# What Are the Different Types of Quadrilaterals? What Properties Do They Have?

A Quadrilaterals is a closed shape created by connecting four points, any three of which are non-col linear in geometry. The name ‘quadrilateral’ comes from the Latin word ‘quadrant’, which means four and ‘Laius,’ which means sides.

__Definition of a Quadrilateral__

__Definition of a Quadrilateral__

A polygon having four sides, four angles, and four vertices is known as a quadrilateral. When naming a quadrilateral, it’s important to remember the vertices’ order. The following quadrilateral, for example, should be called ABED, ABC, ADC, or ADC.

Because they modify the sequence of vertices in which a quadrilateral is created, it can’t be called ACED or DB AC. ABED is a quadrilateral with four sides (AB, BC, CD, DA), as well as two diagonals (AC and DB).

__Types of Quadrilaterals__

__Types of Quadrilaterals__

A quadrilateral has four sides, four angles, and four vertices, although the lengths of the sides and angles vary. It’s worth noting that the sum of a quadrilateral’s inner angles is always 360Â°. The different varieties of quadrilaterals are shown in the table below.

__Properties of Quadrilateral__

__Properties of Quadrilateral__

Each of the quadrilaterals mentioned above has its unique set of characteristics. There are, nevertheless, some features that all quadrilaterals share. The following are the details.

- There are four sides to them.
- They are made up of four vertices.
- They are divided into two diagonals.
- 360Â° is the total of all interior angles.

We’ll go through the additional characteristics of several quadrilaterals in depth. The characteristics of quadrilaterals can be used to identify a quadrilateral.

__Square__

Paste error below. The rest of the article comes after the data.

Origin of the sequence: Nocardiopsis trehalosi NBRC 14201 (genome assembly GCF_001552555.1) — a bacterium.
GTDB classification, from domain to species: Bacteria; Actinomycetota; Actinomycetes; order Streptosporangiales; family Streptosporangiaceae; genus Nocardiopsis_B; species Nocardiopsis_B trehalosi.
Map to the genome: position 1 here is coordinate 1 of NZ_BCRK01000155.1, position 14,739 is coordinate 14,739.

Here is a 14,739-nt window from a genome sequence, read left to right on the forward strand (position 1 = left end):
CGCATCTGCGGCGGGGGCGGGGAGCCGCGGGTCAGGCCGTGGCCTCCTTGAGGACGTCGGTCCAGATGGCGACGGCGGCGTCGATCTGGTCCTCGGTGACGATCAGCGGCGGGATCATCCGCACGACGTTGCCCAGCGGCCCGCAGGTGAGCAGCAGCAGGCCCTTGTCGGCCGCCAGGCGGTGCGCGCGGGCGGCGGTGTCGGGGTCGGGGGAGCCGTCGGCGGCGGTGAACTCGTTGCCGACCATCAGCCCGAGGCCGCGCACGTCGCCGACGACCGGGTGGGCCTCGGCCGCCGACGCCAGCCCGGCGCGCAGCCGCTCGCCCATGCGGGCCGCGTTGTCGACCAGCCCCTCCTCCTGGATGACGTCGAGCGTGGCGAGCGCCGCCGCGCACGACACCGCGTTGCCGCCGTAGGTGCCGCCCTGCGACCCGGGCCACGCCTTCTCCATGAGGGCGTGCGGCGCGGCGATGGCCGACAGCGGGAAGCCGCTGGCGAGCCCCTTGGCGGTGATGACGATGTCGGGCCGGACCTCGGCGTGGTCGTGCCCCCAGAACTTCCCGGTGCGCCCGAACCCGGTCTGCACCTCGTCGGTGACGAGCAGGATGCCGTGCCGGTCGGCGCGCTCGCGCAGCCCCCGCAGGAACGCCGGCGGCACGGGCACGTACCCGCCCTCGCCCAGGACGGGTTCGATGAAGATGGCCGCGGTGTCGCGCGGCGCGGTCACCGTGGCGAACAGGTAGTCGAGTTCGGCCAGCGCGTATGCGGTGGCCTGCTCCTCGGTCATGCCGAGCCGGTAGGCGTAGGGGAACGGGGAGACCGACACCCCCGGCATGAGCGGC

__Square__

It’s also known as a rectangle with two neighboring sides that have the same length. A square is a unique circumstance of a rhombus (opposite equal angles, equal sides), It has all of the features of a kite (two sets of adjacent equal sides),

A trapezoid (one pair of opposing sides parallel), a parallelogram (all opposite sides parallel), a quadrilateral or tetrahedron (four-sided polygon), and a rectangle (right-angles, opposite sides equal). They are: A square’s diagonals bisect each other and meet at a 90Â° angle.

A square’s diagonals cut across its angles. A square’s opposite sides are both parallel and equal in length. The four angles of a square are all the same (360Â°/4 = 90Â°, or a straight angle). The four sides of a square are all the same length.

The diagonals of a square are all the same length. The n=2 instance of the n-hypercube and n-porthole families is the square.

__Rectangle__

__Rectangle__

Because all of its angles are equal (360Â°/4 = 90Â°), it’s also known as an quadrangular quadrilateral or a parallelogram with a right angle. The term oblong is sometimes used to refer to a rectangle that isn’t square. Rectangle is the name for a rectangle having the vertices ABED.

The term rectangle derives from the Latin word rectangular, which combines the words rectums with annulus. If and only if a convex quadrilateral is one of the following, it is a rectangle: at least one right angle in a parallelogram

A parallelogram with equal-length diagonals. A parallelogram ABED with congruent triangles BAD and DC. A quadrilateral with an quadrangular shape. Four right angles form a quadrilateral. A quadrilateral with two equal-length diagonals that intersect each other.

__Parallelogram__

__Parallelogram__

In Euclidean geometry, a parallelogram is a fundamental quadrilateral having two sets of parallel sides. A parallelogram’s opposing or facing sides are of equal length, and the parallelogram’s opposite angles are of equal measure.

The Euclidean parallel postulate is a direct consequence of the congruence of opposing sides and opposite angles, and neither condition can be demonstrated without using the Euclidean parallel postulate or one of its equivalent formulations.

A trapezoid in American English or a trapezium in British English is a quadrilateral with just one set of parallel sides.

__Trapezium__

__Trapezium__

According to Euclidean geometry, a trapezium is a quadrilateral having one pair of parallel opposed sides. Trapezium comes from the Greek word “trapeze,” which meaning “table.” We will learn more about the characteristics of trapezium through examples in this session.

What is the definition of a trapezium? A trapezium is a two-dimensional quadrilateral with a pair of parallel opposing sides (due to its four straight lines). The trapezium’s base and non-parallel sides are known as the trapezium’s base and legs, respectively.

It has four sides and four corners and is a closed planar form. **Check if you know this:** Which of the following statements are true (T) and which are false (F)?